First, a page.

Michael Schumacher’s career statistics must make daunting reading for his rivals. He’s already racked up more than 100 fastest laps and over 150 podium finishes.
And if his Mercedes is up to the task, this year he could surpass 100 F1 career wins, something which has never been done before.
Of all his achievements, Schumacher’s massive tally of 91 race wins is perhaps his most impressive.
If he wins half the races on this year’s calendar – which he’s done before – he’ll become the first driver ever to record 100 race victories. Add another two to that and he would have twice as many race wins as any other F1 driver ever.
As with all these records, Schumacher’s ability to do that is largely down to how competitive the Mercedes turns out to be.
Fernando Alonso needs one more win to tie with Damon Hill as F1′s tenth most prolific winner. A couple of years ago he looked a likely candidate to scale Schumacher’s mammoth tally, but two largely win-less years at Renault have delayed his pursuit of his 2006 championship rival.
With 91 wins from 249 starts, Schumacher has won more than a third of all the races he’s started. Only four drivers have done better, and two of those are drivers who only appear in the list because the Indianapolis 500 used to count towards the world championship.
Which driver competing today is closest to Schumacher’s mark? Lewis Hamilton, who’s won 21.15% of the races he’s started.
*Indianapolis 500 only
Schumacher has more wins than any other driver has podiums barring Alain Prost, so it’s no surprise to see him comfortably on top of this list.
As impressive as Schumacher’s record is, Juan Manuel Fangio’s strike rate of podiums is exceptional considering how much less reliable F1 cars were in the 1950s.
Of the current drivers once again it’s Hamilton who gets closest to Schumacher’s record. But the McLaren driver would have to finish in the top three for the first 14 races in a row to beat Schumacher’s hit rate.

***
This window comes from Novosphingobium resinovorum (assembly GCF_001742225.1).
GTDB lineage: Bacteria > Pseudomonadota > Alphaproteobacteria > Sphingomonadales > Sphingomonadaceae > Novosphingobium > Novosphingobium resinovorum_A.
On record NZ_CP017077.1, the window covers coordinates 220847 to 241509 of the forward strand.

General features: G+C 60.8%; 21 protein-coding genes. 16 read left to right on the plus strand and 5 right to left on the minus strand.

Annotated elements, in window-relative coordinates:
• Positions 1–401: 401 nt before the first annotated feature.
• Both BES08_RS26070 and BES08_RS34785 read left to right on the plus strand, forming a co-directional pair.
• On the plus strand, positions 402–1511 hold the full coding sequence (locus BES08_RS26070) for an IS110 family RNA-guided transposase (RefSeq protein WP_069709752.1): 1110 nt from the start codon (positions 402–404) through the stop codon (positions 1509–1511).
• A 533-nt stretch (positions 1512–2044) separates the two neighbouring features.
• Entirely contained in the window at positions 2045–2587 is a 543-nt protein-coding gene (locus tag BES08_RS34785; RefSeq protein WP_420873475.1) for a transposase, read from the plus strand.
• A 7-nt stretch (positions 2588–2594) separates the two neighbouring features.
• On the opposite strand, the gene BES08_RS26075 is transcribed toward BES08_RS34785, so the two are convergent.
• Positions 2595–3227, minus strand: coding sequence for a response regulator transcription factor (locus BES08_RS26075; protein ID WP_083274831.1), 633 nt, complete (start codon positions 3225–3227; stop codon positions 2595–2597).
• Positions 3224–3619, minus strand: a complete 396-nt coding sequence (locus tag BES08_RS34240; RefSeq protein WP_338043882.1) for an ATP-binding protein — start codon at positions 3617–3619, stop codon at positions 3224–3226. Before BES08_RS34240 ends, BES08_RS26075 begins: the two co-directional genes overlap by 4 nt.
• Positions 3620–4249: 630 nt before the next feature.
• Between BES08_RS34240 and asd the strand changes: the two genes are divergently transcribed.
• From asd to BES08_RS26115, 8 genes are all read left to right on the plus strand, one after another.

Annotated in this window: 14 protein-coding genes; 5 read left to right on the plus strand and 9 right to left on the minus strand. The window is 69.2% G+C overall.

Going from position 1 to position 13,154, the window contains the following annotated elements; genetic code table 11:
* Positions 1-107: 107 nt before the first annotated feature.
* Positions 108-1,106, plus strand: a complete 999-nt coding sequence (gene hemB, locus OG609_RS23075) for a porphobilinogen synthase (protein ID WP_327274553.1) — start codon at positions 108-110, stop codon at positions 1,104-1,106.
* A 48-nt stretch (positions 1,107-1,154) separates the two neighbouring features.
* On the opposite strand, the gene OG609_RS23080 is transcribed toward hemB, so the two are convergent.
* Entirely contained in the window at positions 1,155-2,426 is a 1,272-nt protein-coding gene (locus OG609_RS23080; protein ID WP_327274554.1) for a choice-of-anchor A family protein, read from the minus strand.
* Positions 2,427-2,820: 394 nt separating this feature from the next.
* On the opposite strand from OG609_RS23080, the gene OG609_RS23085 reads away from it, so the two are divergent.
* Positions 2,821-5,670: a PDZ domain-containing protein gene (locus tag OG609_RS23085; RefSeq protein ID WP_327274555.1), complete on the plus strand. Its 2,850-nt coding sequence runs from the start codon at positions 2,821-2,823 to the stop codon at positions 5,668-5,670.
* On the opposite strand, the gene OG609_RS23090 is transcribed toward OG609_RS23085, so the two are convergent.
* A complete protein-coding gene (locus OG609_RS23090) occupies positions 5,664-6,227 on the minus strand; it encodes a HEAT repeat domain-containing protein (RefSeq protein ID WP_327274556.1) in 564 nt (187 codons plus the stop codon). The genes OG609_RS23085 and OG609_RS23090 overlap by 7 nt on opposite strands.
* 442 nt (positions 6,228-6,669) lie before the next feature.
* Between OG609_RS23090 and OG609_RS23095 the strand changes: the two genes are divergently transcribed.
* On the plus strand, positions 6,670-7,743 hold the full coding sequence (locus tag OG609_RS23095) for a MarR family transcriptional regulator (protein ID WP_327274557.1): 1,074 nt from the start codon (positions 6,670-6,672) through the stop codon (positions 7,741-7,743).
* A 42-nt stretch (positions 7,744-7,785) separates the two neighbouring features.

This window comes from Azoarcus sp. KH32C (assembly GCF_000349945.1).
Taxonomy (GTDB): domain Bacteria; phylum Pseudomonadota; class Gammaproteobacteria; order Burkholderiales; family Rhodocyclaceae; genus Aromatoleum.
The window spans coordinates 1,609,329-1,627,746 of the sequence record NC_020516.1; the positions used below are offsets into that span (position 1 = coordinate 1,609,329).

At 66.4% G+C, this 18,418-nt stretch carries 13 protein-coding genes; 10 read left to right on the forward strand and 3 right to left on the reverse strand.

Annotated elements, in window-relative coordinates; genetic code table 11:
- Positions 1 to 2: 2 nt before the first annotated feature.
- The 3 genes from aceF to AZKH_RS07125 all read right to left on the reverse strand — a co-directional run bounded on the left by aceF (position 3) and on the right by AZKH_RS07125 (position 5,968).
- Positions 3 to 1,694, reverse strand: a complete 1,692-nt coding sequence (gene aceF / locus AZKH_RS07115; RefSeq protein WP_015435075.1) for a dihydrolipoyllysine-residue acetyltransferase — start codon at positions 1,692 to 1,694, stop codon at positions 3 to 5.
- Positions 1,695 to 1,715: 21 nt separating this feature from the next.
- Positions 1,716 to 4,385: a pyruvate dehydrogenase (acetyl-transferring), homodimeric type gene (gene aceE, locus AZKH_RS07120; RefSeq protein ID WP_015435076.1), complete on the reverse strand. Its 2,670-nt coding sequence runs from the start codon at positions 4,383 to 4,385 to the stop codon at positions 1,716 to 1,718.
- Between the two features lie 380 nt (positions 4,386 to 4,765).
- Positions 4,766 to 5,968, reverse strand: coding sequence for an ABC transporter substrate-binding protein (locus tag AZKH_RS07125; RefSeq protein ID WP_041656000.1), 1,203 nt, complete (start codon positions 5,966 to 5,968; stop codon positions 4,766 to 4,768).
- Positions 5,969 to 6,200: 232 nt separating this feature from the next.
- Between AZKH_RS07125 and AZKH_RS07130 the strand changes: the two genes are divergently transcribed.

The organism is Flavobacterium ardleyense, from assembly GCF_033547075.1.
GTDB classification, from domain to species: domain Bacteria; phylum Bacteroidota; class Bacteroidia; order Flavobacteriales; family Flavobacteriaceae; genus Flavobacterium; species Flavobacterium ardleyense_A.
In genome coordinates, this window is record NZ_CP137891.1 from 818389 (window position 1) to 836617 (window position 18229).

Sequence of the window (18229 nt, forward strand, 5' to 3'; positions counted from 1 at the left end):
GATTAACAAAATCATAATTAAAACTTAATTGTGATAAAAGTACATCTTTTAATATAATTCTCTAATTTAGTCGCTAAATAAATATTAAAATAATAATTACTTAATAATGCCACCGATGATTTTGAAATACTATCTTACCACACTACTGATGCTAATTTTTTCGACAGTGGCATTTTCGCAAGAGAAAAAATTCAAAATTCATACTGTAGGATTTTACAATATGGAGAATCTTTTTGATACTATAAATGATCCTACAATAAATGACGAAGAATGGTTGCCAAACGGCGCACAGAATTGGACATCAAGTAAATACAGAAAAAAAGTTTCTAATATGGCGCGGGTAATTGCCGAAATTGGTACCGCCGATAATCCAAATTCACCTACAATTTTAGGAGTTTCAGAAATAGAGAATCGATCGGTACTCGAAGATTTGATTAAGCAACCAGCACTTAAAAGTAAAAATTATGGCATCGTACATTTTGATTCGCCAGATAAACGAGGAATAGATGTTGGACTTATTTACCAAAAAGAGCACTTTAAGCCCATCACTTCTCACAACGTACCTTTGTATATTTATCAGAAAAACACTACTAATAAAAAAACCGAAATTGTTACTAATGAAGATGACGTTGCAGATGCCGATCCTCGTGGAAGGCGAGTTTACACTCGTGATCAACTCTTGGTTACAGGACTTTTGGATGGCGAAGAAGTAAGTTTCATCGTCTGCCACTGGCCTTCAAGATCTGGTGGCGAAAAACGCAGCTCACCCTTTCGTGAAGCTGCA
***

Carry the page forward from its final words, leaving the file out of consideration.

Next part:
Dorino Serafini finished second in the 1950 Italian Grand Prix, the only race he started.
When it comes to pole positions Schumacher’s margin of superiority is not as great. He scored three more pole positions than Ayrton Senna but started 87 more races – so he doesn’t fare as well when we take a look at the drivers’ strike rate for pole positions:
Of course Senna set all his pole positions during the days of classic ‘low fuel’ qualifying, but Schumacher experienced race-fuel qualifying from 2003-2006. This year we’re back to ‘low-fuel’ qualifying.
Schumacher’s fearsome race pace means he has almost twice as many fastest laps as any other driver, and will hit that mark if he manages another six this year.
Kimi Räikkönen was making inroads on Schumacher’s tally. But he won’t be racking up further fastest laps any time soon as he’s gone to race the stopwatch full-time in the World Rally Championship.
The active driver with the highest tally of fastest laps in Rubens Barrichello, who has 17.
Japanese driver Masahiro Hasemi tops this list after his one-off start in the 1976 Japanese Grand Prix where he was credited with fastest lap.
Read more: Michael Schumacher F1 career statistics
Looking at statistics like these makes you wonder what Schumacher feels he has left to achieve in F1. They may seem impossible to reach but when you consider the success drivers like Hamilton and Alonso have achieved already, with potentially another decade or more in the top flight ahead of them, perhaps one day they will reach the marks Schumacher has set.
But before then, let’s see if the seven-times world champion has it in him to push them a bit higher.
What are you expecting to see from Schumacher this year? Have you say in the comments.
2010 F1 season